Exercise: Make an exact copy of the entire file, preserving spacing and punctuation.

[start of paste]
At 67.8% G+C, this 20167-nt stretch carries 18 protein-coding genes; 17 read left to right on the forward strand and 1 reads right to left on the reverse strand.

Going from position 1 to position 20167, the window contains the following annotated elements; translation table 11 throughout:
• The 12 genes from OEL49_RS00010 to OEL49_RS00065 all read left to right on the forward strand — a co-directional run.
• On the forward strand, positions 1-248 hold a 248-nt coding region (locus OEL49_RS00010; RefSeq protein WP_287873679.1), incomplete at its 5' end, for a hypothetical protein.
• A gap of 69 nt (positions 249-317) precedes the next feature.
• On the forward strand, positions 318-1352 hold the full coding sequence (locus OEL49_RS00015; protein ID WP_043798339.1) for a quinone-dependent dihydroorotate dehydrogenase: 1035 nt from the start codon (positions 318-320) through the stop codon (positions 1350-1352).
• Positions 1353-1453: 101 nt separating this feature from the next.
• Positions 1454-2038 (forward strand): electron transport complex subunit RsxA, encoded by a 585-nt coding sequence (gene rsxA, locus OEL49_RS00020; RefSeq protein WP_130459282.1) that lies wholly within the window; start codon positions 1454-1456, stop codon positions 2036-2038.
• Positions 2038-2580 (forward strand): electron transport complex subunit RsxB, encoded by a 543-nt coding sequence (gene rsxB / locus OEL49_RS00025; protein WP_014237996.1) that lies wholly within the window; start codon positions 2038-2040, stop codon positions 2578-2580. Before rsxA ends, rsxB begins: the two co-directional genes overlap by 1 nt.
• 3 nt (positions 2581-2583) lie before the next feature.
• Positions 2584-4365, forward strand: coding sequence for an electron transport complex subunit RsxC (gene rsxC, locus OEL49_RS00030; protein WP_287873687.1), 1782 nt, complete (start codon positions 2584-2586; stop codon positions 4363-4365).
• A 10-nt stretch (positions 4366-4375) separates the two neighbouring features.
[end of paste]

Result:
At 67.8% G+C, this 20167-nt stretch carries 18 protein-coding genes; 17 read left to right on the forward strand and 1 reads right to left on the reverse strand.

Going from position 1 to position 20167, the window contains the following annotated elements; translation table 11 throughout:
• The 12 genes from OEL49_RS00010 to OEL49_RS00065 all read left to right on the forward strand — a co-directional run.
• On the forward strand, positions 1-248 hold a 248-nt coding region (locus OEL49_RS00010; RefSeq protein WP_287873679.1), incomplete at its 5' end, for a hypothetical protein.
• A gap of 69 nt (positions 249-317) precedes the next feature.
• On the forward strand, positions 318-1352 hold the full coding sequence (locus OEL49_RS00015; protein ID WP_043798339.1) for a quinone-dependent dihydroorotate dehydrogenase: 1035 nt from the start codon (positions 318-320) through the stop codon (positions 1350-1352).
• Positions 1353-1453: 101 nt separating this feature from the next.
• Positions 1454-2038 (forward strand): electron transport complex subunit RsxA, encoded by a 585-nt coding sequence (gene rsxA, locus OEL49_RS00020; RefSeq protein WP_130459282.1) that lies wholly within the window; start codon positions 1454-1456, stop codon positions 2036-2038.
• Positions 2038-2580 (forward strand): electron transport complex subunit RsxB, encoded by a 543-nt coding sequence (gene rsxB / locus OEL49_RS00025; protein WP_014237996.1) that lies wholly within the window; start codon positions 2038-2040, stop codon positions 2578-2580. Before rsxA ends, rsxB begins: the two co-directional genes overlap by 1 nt.
• 3 nt (positions 2581-2583) lie before the next feature.
• Positions 2584-4365, forward strand: coding sequence for an electron transport complex subunit RsxC (gene rsxC, locus OEL49_RS00030; protein WP_287873687.1), 1782 nt, complete (start codon positions 2584-2586; stop codon positions 4363-4365).
• A 10-nt stretch (positions 4366-4375) separates the two neighbouring features.